Account of Crash of Coral Princess by Bomb/Nav Joseph R. Chiozza:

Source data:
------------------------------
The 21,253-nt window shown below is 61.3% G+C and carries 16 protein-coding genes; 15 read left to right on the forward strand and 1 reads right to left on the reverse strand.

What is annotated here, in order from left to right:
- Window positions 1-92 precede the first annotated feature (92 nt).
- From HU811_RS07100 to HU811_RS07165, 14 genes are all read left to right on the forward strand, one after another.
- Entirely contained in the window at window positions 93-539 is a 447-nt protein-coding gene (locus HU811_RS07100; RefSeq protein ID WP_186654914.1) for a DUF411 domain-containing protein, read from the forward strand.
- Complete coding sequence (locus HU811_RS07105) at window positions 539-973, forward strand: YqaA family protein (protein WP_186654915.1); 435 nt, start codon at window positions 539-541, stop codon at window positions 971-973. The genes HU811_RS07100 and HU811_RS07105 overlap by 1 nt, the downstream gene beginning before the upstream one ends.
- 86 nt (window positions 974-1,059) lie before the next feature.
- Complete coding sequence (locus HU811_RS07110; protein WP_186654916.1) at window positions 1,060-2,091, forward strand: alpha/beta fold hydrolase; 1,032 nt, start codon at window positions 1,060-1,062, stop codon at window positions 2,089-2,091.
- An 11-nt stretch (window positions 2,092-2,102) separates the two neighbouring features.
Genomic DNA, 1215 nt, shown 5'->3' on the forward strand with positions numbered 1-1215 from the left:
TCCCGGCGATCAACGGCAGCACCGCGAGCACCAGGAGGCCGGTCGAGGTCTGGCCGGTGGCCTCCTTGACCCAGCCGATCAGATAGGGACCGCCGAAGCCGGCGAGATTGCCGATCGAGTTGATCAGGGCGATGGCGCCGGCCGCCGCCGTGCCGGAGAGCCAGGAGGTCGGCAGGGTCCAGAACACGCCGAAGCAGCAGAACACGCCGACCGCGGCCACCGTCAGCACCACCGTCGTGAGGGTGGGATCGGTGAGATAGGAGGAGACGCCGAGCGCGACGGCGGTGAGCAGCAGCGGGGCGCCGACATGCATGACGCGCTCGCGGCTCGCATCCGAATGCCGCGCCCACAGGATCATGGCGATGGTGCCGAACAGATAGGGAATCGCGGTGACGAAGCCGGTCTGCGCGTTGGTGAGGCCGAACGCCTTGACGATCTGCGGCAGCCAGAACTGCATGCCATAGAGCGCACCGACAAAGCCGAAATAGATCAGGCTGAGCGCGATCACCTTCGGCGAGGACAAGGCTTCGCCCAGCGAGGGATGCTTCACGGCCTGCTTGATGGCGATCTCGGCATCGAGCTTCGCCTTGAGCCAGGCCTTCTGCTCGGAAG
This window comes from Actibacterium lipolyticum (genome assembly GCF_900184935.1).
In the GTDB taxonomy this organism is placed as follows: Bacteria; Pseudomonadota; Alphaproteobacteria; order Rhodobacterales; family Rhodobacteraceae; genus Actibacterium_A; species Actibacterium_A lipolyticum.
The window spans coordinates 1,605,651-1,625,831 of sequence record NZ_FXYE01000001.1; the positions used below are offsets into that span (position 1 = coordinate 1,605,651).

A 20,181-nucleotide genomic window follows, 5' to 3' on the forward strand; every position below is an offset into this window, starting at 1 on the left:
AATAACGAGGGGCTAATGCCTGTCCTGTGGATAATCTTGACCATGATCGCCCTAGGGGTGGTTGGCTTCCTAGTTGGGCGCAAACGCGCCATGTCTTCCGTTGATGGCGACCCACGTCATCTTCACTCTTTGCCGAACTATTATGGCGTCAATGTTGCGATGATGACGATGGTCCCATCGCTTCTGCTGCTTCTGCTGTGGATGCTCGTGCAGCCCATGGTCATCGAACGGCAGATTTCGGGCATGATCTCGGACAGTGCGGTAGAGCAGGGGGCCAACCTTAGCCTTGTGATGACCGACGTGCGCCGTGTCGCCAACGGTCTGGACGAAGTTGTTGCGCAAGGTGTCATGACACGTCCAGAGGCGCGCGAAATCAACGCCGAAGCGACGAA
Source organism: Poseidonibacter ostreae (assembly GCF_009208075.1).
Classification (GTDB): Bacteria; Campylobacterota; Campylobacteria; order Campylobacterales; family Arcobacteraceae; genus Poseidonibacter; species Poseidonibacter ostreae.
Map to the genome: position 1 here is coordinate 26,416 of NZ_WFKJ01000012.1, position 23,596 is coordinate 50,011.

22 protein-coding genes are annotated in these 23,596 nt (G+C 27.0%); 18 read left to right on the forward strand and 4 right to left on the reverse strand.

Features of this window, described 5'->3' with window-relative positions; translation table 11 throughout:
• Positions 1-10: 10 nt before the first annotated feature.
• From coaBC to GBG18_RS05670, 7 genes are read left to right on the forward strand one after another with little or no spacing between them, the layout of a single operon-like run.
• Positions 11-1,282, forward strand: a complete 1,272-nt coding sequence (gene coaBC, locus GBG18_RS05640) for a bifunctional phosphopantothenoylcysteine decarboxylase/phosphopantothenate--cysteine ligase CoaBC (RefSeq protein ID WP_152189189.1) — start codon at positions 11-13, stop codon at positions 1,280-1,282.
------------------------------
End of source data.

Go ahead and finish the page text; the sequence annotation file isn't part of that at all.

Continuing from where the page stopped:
By Lieutenant Joseph R. Chiozza Memphis, Tennessee(Bombardier-Navigator) 495TH and 496TH Bomb Squadron 344 Bomb Group: